I can't speak for Sascha, but I am also extremely experienced in digital technology in the broader sense - I have 30 years of experience, a masters degree and a deep understanding of computer modelling, so I know with total credibility what is possible with computer modelling. That is NOT to say that the art of the possible has been achieved in guitar modelling because it is a very special case where the models only have couple of milliseconds to "do their thing" before latency becomes an issue, so they take shortcuts. But when the digital manufacturers stop trying to emulate speficic amps, then we will start to see a real step change.

For the sake of full transparency, I do not use 100% digital gear - I have a valve preamp in there because I like it better for some tones, but real cabs and power amps are history for me.

So, don't use digital if you dont want to, but don't make unsubstantiated claims from a position of ignorance either. (This was not aimed at any one individual)
Latency vs depth...leading to shortcuts.

A useful simplification indeed.
Old 8th December 2019
  #119
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The thing that is most astounding is the analog afficionados jumping into pretty much any thread about modelers and what not, telling folks that modeling is pointless. Usually along with some myths about the greatness of whatever inpredictabilities, the supernatural crossfeedback between your guitar and some glowing tubes (which, at least by default, aren't anything mystic but rather build for reliability and predictability, which they have a great track record of, being used in spaceships and what not).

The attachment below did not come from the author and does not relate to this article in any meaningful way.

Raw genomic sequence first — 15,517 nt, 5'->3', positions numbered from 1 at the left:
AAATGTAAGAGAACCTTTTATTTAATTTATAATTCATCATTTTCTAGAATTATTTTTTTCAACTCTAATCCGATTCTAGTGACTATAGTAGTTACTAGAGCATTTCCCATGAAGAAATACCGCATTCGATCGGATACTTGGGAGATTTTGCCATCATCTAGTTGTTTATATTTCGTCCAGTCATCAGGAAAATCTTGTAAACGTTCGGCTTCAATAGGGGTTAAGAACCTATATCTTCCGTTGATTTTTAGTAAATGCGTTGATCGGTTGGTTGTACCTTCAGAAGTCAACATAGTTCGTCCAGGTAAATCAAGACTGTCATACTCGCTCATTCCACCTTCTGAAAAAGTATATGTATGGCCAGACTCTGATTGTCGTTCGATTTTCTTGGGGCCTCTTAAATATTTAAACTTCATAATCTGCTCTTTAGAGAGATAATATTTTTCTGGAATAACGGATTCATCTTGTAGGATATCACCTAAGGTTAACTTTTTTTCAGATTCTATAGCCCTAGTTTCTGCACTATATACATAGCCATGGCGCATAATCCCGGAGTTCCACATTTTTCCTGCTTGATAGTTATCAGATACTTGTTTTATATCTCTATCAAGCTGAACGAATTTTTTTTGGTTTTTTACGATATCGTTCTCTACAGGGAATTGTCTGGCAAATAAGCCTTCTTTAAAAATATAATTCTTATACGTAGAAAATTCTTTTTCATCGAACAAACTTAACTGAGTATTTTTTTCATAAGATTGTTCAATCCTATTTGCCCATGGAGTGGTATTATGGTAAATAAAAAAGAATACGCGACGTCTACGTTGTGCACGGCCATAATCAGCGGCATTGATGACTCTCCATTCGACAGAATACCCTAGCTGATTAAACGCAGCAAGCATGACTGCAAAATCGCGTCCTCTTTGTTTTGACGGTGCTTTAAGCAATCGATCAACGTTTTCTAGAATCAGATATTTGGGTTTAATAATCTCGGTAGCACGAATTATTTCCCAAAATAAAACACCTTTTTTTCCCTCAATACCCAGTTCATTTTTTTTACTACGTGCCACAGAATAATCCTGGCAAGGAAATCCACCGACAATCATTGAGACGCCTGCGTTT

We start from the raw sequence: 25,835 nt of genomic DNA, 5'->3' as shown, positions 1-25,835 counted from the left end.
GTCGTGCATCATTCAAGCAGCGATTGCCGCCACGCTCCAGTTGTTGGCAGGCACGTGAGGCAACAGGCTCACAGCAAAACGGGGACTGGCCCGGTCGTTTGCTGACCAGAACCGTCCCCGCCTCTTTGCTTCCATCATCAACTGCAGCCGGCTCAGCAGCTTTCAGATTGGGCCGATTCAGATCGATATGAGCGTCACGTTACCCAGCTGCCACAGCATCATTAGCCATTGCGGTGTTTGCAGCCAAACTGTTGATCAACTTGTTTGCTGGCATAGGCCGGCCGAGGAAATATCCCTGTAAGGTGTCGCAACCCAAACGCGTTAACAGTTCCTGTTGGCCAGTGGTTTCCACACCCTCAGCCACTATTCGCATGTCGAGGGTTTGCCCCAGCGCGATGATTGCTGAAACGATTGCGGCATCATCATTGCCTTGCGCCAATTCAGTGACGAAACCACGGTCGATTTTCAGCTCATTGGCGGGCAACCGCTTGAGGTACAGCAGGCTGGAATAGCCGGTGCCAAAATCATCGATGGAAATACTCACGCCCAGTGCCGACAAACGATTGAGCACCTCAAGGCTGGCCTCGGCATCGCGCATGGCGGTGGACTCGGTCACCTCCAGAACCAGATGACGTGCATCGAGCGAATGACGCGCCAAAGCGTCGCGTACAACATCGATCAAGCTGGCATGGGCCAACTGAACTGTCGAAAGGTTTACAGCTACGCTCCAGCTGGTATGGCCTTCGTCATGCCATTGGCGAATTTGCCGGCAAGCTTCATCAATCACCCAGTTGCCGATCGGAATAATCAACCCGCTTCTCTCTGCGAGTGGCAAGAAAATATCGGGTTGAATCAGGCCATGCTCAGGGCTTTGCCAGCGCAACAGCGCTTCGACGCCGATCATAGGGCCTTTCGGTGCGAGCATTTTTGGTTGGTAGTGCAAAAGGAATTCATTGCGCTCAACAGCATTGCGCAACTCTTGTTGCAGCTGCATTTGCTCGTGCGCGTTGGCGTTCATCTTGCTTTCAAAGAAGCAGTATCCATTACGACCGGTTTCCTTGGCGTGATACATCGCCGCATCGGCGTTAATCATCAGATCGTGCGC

Now, these folks may celebrate and praise their analog godesses as much as they like, maybe one day I'll even join them and have a bit of fun. But what I certainly won't do is to jump into a thread about tube amps and tell people they should rather get rid of them because they all suck anyway.
Really, it's pretty much the same as jumping into a veggie forum only to tell people they should rather get some real meat.
Old 8th December 2019
  #120
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grannis's Avatar
Quote: